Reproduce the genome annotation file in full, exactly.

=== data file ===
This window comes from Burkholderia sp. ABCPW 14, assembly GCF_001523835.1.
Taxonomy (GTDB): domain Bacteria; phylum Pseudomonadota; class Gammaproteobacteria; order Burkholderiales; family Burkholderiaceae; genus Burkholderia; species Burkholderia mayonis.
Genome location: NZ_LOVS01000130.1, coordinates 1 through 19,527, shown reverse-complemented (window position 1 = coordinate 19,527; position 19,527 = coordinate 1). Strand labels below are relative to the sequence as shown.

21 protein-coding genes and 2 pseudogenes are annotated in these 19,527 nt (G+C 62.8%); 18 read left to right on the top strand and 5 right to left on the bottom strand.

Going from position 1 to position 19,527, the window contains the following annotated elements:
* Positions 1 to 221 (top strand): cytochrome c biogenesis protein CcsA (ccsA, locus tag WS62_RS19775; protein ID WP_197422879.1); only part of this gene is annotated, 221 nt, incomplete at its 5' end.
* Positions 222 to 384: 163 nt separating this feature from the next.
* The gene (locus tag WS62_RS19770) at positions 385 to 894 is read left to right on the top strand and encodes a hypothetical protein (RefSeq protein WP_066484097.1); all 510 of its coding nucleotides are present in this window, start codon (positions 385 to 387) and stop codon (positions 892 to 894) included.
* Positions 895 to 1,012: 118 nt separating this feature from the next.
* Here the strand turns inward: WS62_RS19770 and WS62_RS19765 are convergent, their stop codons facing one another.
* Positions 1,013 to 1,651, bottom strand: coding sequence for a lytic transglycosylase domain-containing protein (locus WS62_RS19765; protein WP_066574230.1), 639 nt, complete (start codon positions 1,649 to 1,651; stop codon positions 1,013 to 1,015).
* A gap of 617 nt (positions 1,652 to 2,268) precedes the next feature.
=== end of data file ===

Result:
This window comes from Burkholderia sp. ABCPW 14, assembly GCF_001523835.1.
Taxonomy (GTDB): domain Bacteria; phylum Pseudomonadota; class Gammaproteobacteria; order Burkholderiales; family Burkholderiaceae; genus Burkholderia; species Burkholderia mayonis.
Genome location: NZ_LOVS01000130.1, coordinates 1 through 19,527, shown reverse-complemented (window position 1 = coordinate 19,527; position 19,527 = coordinate 1). Strand labels below are relative to the sequence as shown.

21 protein-coding genes and 2 pseudogenes are annotated in these 19,527 nt (G+C 62.8%); 18 read left to right on the top strand and 5 right to left on the bottom strand.

Going from position 1 to position 19,527, the window contains the following annotated elements:
* Positions 1 to 221 (top strand): cytochrome c biogenesis protein CcsA (ccsA, locus tag WS62_RS19775; protein ID WP_197422879.1); only part of this gene is annotated, 221 nt, incomplete at its 5' end.
* Positions 222 to 384: 163 nt separating this feature from the next.
* The gene (locus tag WS62_RS19770) at positions 385 to 894 is read left to right on the top strand and encodes a hypothetical protein (RefSeq protein WP_066484097.1); all 510 of its coding nucleotides are present in this window, start codon (positions 385 to 387) and stop codon (positions 892 to 894) included.
* Positions 895 to 1,012: 118 nt separating this feature from the next.
* Here the strand turns inward: WS62_RS19770 and WS62_RS19765 are convergent, their stop codons facing one another.
* Positions 1,013 to 1,651, bottom strand: coding sequence for a lytic transglycosylase domain-containing protein (locus WS62_RS19765; protein WP_066574230.1), 639 nt, complete (start codon positions 1,649 to 1,651; stop codon positions 1,013 to 1,015).
* A gap of 617 nt (positions 1,652 to 2,268) precedes the next feature.